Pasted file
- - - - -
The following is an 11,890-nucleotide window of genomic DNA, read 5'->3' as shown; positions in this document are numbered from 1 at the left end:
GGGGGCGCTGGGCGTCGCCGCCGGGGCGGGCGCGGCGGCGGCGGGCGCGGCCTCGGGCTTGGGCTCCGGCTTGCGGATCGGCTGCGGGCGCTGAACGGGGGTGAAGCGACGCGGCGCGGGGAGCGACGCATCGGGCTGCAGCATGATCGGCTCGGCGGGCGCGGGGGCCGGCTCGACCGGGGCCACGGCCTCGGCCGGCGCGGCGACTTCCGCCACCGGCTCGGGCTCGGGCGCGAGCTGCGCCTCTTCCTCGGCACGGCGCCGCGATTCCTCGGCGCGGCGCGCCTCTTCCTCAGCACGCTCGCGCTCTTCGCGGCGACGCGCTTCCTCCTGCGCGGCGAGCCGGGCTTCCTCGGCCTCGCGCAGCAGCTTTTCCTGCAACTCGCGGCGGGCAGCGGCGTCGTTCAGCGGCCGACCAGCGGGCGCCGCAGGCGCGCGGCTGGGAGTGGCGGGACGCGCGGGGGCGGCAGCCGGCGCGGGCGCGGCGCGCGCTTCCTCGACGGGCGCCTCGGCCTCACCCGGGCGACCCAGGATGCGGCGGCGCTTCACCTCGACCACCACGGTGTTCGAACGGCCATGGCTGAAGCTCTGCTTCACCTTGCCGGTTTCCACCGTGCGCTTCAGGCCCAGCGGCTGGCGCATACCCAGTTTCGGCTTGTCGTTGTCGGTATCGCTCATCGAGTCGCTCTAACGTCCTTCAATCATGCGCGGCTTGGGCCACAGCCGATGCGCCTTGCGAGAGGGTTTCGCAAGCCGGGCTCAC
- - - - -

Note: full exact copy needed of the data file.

The following is an 11,890-nucleotide window of genomic DNA, read 5'->3' as shown; positions in this document are numbered from 1 at the left end:
GGGGGCGCTGGGCGTCGCCGCCGGGGCGGGCGCGGCGGCGGCGGGCGCGGCCTCGGGCTTGGGCTCCGGCTTGCGGATCGGCTGCGGGCGCTGAACGGGGGTGAAGCGACGCGGCGCGGGGAGCGACGCATCGGGCTGCAGCATGATCGGCTCGGCGGGCGCGGGGGCCGGCTCGACCGGGGCCACGGCCTCGGCCGGCGCGGCGACTTCCGCCACCGGCTCGGGCTCGGGCGCGAGCTGCGCCTCTTCCTCGGCACGGCGCCGCGATTCCTCGGCGCGGCGCGCCTCTTCCTCAGCACGCTCGCGCTCTTCGCGGCGACGCGCTTCCTCCTGCGCGGCGAGCCGGGCTTCCTCGGCCTCGCGCAGCAGCTTTTCCTGCAACTCGCGGCGGGCAGCGGCGTCGTTCAGCGGCCGACCAGCGGGCGCCGCAGGCGCGCGGCTGGGAGTGGCGGGACGCGCGGGGGCGGCAGCCGGCGCGGGCGCGGCGCGCGCTTCCTCGACGGGCGCCTCGGCCTCACCCGGGCGACCCAGGATGCGGCGGCGCTTCACCTCGACCACCACGGTGTTCGAACGGCCATGGCTGAAGCTCTGCTTCACCTTGCCGGTTTCCACCGTGCGCTTCAGGCCCAGCGGCTGGCGCATACCCAGTTTCGGCTTGTCGTTGTCGGTATCGCTCATCGAGTCGCTCTAACGTCCTTCAATCATGCGCGGCTTGGGCCACAGCCGATGCGCCTTGCGAGAGGGTTTCGCAAGCCGGGCTCAC